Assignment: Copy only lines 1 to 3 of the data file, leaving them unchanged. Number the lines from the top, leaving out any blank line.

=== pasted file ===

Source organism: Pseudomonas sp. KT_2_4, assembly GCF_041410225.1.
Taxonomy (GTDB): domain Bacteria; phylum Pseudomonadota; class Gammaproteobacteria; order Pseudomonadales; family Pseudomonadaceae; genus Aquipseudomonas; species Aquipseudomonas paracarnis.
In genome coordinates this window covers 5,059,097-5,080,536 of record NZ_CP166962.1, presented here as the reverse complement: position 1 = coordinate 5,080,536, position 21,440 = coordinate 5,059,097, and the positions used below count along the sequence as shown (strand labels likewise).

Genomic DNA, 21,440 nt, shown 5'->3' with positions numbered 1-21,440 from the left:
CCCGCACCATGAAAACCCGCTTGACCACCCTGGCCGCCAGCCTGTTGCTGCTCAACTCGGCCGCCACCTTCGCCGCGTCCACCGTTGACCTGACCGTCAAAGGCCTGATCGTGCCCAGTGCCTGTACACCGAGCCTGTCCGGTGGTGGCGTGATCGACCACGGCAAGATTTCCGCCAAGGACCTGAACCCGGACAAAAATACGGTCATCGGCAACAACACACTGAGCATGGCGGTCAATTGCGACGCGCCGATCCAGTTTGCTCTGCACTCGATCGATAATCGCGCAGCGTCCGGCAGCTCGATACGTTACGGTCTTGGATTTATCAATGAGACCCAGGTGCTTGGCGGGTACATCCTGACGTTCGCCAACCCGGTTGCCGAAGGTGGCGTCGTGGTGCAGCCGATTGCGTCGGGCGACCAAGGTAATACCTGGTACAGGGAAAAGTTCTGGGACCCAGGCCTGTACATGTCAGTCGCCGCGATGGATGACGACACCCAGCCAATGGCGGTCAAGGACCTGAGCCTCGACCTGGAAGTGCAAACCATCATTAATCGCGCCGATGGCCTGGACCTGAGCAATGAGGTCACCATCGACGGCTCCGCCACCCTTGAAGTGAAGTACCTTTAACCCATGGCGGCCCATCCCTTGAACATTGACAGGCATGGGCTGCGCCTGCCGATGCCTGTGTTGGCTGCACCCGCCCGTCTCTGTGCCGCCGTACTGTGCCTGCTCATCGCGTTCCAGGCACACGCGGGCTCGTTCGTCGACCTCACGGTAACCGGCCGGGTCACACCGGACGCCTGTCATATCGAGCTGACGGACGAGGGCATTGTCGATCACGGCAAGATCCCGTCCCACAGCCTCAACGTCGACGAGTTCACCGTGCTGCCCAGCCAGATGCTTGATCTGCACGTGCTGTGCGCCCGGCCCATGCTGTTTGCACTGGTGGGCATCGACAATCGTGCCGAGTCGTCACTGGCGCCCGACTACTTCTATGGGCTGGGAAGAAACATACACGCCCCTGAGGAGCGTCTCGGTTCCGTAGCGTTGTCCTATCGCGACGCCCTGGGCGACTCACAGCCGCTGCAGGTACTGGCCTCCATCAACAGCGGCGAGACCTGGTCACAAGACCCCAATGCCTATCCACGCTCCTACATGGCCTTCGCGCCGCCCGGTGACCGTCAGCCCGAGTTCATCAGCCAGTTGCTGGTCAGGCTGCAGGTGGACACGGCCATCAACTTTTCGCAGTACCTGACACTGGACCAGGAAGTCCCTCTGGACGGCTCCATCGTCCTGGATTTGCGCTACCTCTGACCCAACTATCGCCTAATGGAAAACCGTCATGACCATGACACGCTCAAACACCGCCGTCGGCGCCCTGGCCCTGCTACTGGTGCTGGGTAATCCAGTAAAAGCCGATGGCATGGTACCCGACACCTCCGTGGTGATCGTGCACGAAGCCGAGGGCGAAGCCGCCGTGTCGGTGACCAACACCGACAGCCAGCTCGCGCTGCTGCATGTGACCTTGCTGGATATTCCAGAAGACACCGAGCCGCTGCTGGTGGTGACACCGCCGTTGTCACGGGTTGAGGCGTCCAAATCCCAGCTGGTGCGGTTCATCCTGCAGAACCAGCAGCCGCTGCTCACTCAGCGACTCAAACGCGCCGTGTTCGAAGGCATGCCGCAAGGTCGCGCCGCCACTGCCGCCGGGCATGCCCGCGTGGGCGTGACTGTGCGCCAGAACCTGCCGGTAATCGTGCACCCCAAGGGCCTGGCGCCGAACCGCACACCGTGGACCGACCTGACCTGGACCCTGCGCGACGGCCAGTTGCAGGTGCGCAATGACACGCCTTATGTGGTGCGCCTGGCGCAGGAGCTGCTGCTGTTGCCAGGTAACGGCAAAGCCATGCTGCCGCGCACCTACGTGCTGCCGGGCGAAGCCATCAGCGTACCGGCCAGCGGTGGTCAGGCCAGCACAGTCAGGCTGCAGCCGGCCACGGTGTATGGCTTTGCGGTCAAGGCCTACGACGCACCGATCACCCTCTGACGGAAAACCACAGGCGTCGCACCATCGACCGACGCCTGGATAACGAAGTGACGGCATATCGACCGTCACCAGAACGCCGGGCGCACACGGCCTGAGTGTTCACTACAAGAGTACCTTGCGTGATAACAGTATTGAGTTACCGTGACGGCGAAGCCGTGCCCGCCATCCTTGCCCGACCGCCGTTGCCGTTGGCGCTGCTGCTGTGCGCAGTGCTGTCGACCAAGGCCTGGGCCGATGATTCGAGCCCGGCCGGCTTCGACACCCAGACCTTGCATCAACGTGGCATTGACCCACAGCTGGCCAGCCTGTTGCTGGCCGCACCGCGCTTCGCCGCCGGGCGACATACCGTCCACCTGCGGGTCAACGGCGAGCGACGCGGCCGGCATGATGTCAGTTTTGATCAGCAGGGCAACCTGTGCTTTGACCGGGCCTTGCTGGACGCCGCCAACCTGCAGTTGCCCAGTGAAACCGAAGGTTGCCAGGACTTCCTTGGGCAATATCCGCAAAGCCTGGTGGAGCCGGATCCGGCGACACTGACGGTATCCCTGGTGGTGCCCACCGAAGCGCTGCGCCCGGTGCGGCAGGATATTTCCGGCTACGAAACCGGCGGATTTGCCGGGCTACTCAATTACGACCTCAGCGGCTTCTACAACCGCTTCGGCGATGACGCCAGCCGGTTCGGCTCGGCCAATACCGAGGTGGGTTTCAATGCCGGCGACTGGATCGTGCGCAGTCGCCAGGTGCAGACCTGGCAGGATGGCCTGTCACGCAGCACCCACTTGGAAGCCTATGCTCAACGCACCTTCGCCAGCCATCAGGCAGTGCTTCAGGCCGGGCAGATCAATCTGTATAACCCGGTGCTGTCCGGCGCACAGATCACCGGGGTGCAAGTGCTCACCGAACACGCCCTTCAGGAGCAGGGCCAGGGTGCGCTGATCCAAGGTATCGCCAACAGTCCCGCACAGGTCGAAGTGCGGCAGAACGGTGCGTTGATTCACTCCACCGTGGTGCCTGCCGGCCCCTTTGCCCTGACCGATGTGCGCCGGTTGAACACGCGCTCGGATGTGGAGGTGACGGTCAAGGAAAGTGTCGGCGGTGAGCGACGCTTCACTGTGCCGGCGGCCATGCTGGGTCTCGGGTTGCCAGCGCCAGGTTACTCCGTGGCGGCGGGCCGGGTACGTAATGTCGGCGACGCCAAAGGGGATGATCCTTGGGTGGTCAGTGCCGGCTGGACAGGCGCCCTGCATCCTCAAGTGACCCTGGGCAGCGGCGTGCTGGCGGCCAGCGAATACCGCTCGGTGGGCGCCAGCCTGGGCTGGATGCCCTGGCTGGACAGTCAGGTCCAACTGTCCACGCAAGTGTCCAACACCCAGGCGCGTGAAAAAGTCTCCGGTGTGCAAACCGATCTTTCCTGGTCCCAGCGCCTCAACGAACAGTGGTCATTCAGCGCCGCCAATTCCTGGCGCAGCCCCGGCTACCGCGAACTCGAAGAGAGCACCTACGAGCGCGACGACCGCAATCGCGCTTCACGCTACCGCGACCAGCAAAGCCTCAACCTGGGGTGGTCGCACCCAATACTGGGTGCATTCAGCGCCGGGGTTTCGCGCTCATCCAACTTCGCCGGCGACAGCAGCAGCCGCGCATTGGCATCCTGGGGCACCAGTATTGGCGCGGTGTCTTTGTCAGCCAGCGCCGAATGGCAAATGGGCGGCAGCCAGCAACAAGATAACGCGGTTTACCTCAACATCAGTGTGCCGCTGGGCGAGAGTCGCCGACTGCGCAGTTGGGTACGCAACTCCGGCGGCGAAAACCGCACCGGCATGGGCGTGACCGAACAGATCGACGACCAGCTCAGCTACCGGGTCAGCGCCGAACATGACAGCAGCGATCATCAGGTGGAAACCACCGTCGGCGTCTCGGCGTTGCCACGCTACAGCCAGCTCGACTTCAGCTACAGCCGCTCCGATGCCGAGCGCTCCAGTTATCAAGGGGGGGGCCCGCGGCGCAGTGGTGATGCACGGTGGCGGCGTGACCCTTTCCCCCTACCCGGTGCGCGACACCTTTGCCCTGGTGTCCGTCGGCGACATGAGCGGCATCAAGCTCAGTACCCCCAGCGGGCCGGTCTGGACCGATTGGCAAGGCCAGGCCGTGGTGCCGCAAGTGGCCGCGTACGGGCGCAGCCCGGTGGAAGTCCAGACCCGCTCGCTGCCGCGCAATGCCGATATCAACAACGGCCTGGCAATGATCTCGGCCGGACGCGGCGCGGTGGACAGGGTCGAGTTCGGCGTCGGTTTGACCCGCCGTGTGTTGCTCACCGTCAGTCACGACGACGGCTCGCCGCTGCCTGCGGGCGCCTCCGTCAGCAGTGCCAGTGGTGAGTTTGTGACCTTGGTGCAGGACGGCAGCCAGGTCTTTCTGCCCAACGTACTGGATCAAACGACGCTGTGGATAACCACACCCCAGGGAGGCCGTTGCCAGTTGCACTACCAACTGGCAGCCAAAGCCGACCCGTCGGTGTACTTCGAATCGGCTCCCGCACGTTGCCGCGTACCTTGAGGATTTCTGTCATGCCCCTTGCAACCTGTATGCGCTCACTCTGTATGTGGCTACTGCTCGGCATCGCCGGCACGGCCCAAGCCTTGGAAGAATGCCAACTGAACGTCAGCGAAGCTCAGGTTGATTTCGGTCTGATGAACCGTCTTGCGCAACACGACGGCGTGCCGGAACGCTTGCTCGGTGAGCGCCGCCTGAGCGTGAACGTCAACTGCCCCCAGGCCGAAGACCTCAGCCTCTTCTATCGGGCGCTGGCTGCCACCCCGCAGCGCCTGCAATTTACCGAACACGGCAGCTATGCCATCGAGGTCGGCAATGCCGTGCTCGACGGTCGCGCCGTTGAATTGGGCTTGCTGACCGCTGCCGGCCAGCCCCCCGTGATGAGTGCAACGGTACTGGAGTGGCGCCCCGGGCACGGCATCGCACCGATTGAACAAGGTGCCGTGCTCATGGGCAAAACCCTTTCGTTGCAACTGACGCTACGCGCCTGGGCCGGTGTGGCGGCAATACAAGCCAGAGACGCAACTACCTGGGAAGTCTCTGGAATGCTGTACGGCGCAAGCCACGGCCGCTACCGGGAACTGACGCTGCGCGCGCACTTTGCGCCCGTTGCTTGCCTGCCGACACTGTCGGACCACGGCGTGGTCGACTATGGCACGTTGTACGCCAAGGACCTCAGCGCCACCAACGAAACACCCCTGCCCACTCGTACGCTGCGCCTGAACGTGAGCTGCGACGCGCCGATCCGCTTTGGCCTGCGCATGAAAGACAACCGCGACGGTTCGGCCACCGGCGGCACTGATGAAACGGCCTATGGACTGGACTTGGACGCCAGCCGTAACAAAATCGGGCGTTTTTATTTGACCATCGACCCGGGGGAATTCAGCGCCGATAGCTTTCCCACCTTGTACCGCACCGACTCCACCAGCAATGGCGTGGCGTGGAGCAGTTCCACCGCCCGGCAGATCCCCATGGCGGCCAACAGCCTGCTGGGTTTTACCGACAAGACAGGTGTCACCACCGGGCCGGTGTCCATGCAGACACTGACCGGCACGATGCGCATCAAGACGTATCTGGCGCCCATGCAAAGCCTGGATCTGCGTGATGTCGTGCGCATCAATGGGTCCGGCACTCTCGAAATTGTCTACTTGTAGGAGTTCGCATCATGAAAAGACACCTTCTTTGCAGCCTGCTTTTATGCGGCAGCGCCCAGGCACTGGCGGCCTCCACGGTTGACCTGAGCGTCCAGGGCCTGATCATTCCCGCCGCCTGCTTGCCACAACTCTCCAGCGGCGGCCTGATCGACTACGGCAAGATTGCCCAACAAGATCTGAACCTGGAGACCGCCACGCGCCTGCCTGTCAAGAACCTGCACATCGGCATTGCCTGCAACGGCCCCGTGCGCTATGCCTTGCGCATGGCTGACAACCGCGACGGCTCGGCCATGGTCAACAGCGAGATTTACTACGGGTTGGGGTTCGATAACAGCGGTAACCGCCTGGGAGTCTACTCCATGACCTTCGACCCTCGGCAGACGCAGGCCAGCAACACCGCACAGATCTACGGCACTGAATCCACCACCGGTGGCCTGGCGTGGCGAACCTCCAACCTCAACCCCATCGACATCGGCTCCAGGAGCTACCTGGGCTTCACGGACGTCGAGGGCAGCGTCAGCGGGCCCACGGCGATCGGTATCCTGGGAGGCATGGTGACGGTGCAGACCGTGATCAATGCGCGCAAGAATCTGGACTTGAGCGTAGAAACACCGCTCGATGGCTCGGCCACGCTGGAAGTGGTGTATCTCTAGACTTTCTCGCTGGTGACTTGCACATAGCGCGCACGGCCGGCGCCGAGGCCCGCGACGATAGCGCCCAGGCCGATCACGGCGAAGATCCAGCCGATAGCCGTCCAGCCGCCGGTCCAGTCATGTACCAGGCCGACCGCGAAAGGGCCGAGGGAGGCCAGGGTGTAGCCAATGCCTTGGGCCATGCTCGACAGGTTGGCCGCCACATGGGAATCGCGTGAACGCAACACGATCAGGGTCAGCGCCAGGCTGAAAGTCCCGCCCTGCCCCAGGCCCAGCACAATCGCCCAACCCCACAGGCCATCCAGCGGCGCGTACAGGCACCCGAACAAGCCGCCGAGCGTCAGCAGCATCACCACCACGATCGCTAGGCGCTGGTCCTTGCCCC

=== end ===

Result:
Source organism: Pseudomonas sp. KT_2_4, assembly GCF_041410225.1.
Taxonomy (GTDB): domain Bacteria; phylum Pseudomonadota; class Gammaproteobacteria; order Pseudomonadales; family Pseudomonadaceae; genus Aquipseudomonas; species Aquipseudomonas paracarnis.
In genome coordinates this window covers 5,059,097-5,080,536 of record NZ_CP166962.1, presented here as the reverse complement: position 1 = coordinate 5,080,536, position 21,440 = coordinate 5,059,097, and the positions used below count along the sequence as shown (strand labels likewise).